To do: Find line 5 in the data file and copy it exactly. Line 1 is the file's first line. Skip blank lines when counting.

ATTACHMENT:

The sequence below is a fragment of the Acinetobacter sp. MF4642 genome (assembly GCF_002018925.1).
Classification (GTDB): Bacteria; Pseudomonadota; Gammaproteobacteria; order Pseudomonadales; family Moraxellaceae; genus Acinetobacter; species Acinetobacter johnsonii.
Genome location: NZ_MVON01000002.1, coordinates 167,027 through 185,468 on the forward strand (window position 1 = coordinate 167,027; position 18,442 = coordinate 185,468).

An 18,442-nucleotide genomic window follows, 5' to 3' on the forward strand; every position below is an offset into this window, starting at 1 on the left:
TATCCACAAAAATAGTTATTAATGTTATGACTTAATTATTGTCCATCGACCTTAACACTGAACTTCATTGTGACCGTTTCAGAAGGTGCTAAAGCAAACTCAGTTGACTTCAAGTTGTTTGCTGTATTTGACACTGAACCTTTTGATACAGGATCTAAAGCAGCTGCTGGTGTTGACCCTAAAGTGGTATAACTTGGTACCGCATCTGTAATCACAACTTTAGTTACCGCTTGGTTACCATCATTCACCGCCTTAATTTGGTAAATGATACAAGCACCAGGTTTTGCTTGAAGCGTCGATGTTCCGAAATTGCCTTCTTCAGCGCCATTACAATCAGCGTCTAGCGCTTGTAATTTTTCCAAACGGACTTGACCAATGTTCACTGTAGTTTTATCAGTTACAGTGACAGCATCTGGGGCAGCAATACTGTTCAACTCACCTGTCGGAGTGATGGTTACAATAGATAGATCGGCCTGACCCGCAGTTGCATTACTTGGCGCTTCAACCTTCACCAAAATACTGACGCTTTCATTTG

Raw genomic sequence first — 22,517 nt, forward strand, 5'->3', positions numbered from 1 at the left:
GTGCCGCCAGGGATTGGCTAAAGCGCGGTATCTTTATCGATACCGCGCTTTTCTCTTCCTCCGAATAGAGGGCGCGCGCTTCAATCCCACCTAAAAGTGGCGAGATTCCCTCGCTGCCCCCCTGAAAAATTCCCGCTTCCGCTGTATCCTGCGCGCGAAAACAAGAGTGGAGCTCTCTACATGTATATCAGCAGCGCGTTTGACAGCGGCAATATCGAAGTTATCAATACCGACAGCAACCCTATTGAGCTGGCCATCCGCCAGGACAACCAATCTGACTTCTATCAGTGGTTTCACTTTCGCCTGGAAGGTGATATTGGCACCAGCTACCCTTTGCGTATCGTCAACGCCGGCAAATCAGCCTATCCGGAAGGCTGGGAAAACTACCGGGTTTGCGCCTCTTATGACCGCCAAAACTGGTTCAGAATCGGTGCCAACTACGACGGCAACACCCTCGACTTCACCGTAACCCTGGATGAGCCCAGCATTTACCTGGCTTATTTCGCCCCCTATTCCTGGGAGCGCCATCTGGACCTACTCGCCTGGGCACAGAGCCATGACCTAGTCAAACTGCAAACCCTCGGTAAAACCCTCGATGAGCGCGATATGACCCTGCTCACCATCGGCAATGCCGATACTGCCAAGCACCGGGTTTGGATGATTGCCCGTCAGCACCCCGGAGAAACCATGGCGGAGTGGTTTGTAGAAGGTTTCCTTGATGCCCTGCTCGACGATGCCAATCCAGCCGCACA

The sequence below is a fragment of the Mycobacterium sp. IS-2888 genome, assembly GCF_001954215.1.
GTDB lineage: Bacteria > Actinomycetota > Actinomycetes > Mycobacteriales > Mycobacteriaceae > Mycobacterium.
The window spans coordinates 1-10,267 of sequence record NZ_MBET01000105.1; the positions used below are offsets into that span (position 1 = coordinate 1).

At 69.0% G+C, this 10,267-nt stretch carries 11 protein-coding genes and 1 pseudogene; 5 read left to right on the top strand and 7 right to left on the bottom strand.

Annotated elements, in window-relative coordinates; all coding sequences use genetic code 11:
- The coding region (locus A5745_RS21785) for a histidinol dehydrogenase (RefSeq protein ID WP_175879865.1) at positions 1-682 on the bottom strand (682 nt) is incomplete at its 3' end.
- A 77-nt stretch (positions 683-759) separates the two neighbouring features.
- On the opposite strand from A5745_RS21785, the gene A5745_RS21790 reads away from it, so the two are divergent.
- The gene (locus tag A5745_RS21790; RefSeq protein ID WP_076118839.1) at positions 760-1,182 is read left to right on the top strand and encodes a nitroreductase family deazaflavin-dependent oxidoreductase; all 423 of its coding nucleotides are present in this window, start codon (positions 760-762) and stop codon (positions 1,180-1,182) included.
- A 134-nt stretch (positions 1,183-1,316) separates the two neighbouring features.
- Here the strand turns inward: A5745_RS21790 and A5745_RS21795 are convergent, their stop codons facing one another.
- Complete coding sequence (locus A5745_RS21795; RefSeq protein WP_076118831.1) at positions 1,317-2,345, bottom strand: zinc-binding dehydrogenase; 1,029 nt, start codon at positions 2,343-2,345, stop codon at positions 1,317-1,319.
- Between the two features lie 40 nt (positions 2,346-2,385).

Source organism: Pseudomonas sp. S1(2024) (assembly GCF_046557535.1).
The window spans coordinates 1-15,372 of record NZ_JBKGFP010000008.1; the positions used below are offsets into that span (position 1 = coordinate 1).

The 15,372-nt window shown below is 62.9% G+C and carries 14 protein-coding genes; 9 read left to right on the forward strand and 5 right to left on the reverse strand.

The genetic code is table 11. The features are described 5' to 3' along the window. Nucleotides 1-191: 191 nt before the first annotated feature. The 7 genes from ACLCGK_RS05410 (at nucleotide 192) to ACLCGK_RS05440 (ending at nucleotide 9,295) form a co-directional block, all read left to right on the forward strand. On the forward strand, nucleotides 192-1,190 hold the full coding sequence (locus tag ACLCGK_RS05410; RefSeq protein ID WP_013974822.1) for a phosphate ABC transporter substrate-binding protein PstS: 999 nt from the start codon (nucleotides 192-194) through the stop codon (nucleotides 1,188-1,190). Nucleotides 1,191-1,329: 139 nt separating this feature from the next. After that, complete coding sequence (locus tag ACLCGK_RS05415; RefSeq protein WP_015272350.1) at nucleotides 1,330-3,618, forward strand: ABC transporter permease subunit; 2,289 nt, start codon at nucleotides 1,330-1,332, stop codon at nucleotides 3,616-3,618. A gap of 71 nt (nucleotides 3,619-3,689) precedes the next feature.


TATCCACAAAAATAGTTATTAATGTTATGACTTAATTATTGTCCATCGACCTTAACACTGAACTTCATTGTGACCGTTTCAGAAGGTGCTAAAGCAAACTCAGTTGACTTCAAGTTGTTTGCTGTATTTGACACTGAACCTTTTGATACAGGATCTAAAGCAGCTGCTGGTGTTGACCCTAAAGTGGTATAACTTGGTACCGCATCTGTAATCACAACTTTAGTTACCGCTTGGTTACCATCATTCACCGCCTTAATTTGGTAAATGATACAAGCACCAGGTTTTGCTTGAAGCGTCGATGTTCCGAAATTGCCTTCTTCAGCGCCATTACAATCAGCGTCTAGCGCTTGTAATTTTTCCAAACGGACTTGACCAATGTTCACTGTAGTTTTATCAGTTACAGTGACAGCATCTGGGGCAGCAATACTGTTCAACTCACCTGTCGGAGTGATGGTTACAATAGATAGATCGGCCTGACCCGCAGTTGCATTACTTGGCGCTTCAACCTTCACCAAAATACTGACGCTTTCATTTG